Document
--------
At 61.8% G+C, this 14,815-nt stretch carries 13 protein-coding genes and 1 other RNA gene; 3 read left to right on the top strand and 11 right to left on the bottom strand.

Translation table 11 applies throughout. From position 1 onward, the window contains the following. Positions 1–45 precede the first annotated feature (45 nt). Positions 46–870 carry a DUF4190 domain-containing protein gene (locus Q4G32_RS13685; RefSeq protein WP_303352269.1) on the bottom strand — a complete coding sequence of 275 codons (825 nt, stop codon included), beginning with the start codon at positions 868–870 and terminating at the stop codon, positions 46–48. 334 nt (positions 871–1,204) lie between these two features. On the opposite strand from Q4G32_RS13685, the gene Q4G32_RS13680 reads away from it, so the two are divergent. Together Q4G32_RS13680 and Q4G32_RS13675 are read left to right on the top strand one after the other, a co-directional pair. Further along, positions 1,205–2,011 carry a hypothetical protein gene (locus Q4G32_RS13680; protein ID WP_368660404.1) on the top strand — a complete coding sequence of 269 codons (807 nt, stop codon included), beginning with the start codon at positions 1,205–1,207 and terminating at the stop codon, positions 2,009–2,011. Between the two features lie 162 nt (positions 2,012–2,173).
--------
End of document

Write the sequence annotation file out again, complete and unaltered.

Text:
At 61.8% G+C, this 14,815-nt stretch carries 13 protein-coding genes and 1 other RNA gene; 3 read left to right on the top strand and 11 right to left on the bottom strand.

Translation table 11 applies throughout. From position 1 onward, the window contains the following. Positions 1–45 precede the first annotated feature (45 nt). Positions 46–870 carry a DUF4190 domain-containing protein gene (locus Q4G32_RS13685; RefSeq protein WP_303352269.1) on the bottom strand — a complete coding sequence of 275 codons (825 nt, stop codon included), beginning with the start codon at positions 868–870 and terminating at the stop codon, positions 46–48. 334 nt (positions 871–1,204) lie between these two features. On the opposite strand from Q4G32_RS13685, the gene Q4G32_RS13680 reads away from it, so the two are divergent. Together Q4G32_RS13680 and Q4G32_RS13675 are read left to right on the top strand one after the other, a co-directional pair. Further along, positions 1,205–2,011 carry a hypothetical protein gene (locus Q4G32_RS13680; protein ID WP_368660404.1) on the top strand — a complete coding sequence of 269 codons (807 nt, stop codon included), beginning with the start codon at positions 1,205–1,207 and terminating at the stop codon, positions 2,009–2,011. Between the two features lie 162 nt (positions 2,012–2,173).